History Club and Phi Alpha Theta invite you to come hear new history professor Dr. Sandra Mendiola give a talk, entitled "Research on the Streets: Vendors and Politics in Puebla, Mexico," on Thursday November 13 at 5:30 p.m. in Roberts Hall 423 (the seminar room). Snacks will be served!
Pictured here is a photograph from Sandra's research.
Please come and bring a friend!
The History Club has several events planned for November.
On election day, November 4, the History Club will host a bake sale in Morton Hall from 9-2. Come and enjoy a baked treat -- and be sure to vote! On Thursday November 6, History Club will show the film Iron-Jawed Angels and serve pizza in Roberts Hall 423 at 6:15 p.m.The film explores Alice Paul, Lucy Burns, and the National Woman's Party campaign to gain for women in the United States the right to vote.
Wine and Auction Benefit for the North Alabama Society of the Archaeological Institute of America, Saturday November 15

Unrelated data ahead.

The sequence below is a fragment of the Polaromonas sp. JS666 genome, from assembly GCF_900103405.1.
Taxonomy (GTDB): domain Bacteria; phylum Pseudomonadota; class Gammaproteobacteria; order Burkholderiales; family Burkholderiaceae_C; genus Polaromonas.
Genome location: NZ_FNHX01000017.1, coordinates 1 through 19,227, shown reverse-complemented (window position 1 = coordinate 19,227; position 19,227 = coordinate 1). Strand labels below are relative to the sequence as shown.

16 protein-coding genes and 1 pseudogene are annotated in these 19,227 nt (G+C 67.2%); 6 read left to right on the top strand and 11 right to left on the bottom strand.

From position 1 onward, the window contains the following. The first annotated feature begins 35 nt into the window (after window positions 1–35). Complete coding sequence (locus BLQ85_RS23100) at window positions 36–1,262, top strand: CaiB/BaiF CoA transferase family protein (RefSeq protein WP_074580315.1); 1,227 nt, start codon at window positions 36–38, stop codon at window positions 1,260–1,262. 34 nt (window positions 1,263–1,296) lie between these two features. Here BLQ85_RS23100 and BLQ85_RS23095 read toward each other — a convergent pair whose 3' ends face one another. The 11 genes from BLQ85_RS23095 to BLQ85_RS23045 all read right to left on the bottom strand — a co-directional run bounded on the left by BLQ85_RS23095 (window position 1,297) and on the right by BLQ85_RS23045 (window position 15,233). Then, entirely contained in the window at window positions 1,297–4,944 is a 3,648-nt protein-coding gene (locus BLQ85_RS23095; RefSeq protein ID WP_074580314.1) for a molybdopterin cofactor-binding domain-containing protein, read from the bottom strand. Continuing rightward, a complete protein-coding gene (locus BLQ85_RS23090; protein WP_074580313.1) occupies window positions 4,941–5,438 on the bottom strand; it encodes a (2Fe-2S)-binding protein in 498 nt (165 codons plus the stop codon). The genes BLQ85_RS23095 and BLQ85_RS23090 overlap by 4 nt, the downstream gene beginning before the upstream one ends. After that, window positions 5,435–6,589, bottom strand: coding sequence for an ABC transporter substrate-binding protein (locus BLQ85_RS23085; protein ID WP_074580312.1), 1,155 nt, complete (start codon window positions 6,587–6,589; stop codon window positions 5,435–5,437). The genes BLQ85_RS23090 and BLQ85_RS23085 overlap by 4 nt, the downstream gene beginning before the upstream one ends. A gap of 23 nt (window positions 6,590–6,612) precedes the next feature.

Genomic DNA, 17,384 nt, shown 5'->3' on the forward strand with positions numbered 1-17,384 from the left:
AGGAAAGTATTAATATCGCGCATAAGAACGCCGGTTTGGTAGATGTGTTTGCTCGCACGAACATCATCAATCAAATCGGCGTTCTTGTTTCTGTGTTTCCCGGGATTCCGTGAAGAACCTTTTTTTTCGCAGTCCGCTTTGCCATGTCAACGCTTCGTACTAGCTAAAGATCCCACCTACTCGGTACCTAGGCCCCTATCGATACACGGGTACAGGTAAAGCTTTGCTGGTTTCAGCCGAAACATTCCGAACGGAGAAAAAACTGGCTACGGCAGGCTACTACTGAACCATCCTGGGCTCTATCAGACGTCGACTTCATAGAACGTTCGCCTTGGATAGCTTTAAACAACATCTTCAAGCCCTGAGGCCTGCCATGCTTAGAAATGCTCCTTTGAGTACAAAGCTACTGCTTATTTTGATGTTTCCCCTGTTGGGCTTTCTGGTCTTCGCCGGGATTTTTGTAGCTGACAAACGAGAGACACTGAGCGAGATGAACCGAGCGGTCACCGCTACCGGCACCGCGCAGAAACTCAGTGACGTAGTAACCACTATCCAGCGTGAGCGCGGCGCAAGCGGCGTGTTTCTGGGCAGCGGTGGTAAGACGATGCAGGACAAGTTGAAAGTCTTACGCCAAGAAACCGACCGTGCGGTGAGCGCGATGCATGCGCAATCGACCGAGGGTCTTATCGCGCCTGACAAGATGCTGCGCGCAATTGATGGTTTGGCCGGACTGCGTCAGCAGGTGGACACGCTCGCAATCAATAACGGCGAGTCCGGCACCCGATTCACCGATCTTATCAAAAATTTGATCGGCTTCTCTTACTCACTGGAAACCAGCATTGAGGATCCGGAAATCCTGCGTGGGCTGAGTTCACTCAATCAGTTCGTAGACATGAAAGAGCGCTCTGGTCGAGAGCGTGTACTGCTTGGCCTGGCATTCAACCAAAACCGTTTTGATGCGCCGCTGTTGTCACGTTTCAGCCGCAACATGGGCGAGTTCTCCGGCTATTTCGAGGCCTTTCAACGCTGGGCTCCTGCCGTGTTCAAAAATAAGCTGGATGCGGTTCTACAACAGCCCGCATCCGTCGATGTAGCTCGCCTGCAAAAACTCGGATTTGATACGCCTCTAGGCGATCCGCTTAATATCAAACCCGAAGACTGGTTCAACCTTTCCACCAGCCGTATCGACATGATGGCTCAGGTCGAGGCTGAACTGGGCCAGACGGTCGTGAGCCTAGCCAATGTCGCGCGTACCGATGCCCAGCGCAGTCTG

The benefit will be on November 15 at the Lowe House in historic Twickenham. The Lowe House is the elegant home of UAH president David Williams. We will sample fine wines from Spain, Argentina, and Chile with the guidance of sommelier Tami Herrington of Pinnacle Imports who will be talking about the history of these wines and their vineyards as well as describing the character of the individual wines. Archaeologist Dr. Tom Sever will give a brief talk on his current research on the Maya. We have a number of fine items in our auction. Enjoy the company of others interested in archaeology.
For tickets, please contact Lillian Joyce (firstname.lastname@example.org).
The History Department is pleased to announce the upcoming History Forum lecture by Charles T. Morrissey, "Life and Memory in America: Oral History in an Age of Public Amnesia."